Revival of the Runes: The Modern Rediscovery and Reinvention of the Germanic Runes - Stephen E. Flowers Ph.D. 2021
The Anglo-Frisian Futhorc
The Runic Tradition—An Overview
Sometime during the fifth century runemasters practicing along the shore of the North Sea in the tribal territories of the Ingvaeones—the Saxons, Angles, and Frisians—began to add supplemental runes to the existing futhark to account for linguistic changes that were occurring in their dialects of the language. To some extent this addition of new signs to the system seems also to have been motivated by how the dialectal-phonological changes were causing the sounds contained in the distinctive names of the runes to be altered. For example, the Proto-Germanic word for a “god,” *ansuz, became ōs in Old English, so the name of the fourth rune now began with an “o-” rather than an “a-.” These changes did not cause a fundamental revolution in runic ideology—that is, in the way runes were thought to function and the purposes for which they were used—as would be the case with the transformation of the Older Futhark into the Younger one in Scandinavia. Rather, the Anglo-Frisian model was a highly conventional response to language change: new signs were added to the old system to extend it in a practical way. This spirit of innovation, the willingness to add and invent new runes, would be a continuing hallmark of the Anglo-Frisian runic tradition. The Anglo-Frisian system went through two major phases: a sort of pre—Old English phase in which the supplemental runes appear to have been just that, and not seen as a fundamental reform of the system; and then a later phase that was more formally understood as a tradition of its own. But the Anglo-Frisian system does not appear to have ever been understood in an entirely fixed form, such as the Older or Younger Futharks were. The Frisian runes were in use in Frisia (present-day Holland and adjacent regions in northern Germany) from about 425 to perhaps as late as 900 CE. While the Anglo-Saxon Futhorc is well attested, we have no independently recorded Frisian Futhorc either in epigraphical or manuscript form, but the evidence clearly shows that both of these futhorcs were part of a common North Sea runic tradition, having evolved from the same source or set of practices.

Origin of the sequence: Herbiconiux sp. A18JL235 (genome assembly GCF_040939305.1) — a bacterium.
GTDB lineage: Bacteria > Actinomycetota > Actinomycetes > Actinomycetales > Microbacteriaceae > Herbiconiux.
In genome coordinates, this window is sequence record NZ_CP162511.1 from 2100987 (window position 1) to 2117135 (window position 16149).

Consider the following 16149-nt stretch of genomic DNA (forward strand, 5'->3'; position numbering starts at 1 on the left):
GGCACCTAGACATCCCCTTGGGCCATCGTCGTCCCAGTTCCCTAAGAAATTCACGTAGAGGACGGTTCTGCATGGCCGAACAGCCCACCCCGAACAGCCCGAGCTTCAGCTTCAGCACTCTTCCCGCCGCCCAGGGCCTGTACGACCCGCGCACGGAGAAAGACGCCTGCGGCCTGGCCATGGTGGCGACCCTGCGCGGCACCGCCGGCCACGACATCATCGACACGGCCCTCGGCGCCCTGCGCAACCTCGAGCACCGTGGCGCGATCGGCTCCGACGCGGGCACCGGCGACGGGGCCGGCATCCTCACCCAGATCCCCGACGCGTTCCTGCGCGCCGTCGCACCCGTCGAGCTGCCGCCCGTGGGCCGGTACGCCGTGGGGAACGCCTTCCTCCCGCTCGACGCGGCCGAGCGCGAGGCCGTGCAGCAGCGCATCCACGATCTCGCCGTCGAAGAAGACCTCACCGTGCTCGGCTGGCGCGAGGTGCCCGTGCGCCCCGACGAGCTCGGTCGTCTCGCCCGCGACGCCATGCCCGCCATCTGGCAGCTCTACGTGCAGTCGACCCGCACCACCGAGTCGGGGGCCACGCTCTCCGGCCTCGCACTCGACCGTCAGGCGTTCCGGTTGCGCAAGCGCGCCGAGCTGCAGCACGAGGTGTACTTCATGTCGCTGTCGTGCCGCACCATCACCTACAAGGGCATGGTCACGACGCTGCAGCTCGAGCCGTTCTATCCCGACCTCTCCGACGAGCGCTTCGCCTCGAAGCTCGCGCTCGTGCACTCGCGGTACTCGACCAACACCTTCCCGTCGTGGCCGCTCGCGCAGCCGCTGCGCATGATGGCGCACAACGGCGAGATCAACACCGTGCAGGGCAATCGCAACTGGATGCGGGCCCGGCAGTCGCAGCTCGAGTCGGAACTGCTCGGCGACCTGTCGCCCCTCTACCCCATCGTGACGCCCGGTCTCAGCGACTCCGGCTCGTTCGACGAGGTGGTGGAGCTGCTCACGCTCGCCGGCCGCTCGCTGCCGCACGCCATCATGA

Despite the fact that the runic tradition began within a pagan, or pre-Christian, context, it survived the Christianization process and even thrived in a Christian context, cultivated by men in ecclesiastical roles in English culture for centuries. As a result, runelore was widely recorded in a lively manuscript tradition mainly produced by Anglo- Saxon monks, often working in Continental monasteries. However, the culture shock brought on by the Norman Conquest in 1066 proved to be the death knell for the runic tradition in England.
The best general survey of the Anglo-Saxon runic tradition remains An Introduction to English Runes by R. I. Page (1999), while my little book Anglo-Frisian Runes: A Concise Edition of Old English and Frisian Runic Inscriptions (Runestar, 2019) provides an overview of the whole corpus of epigraphical evidence. New English inscriptions are constantly being discovered by metal detectorists in Britain.
A summary of the Anglo-Frisian system appears in table 1.2.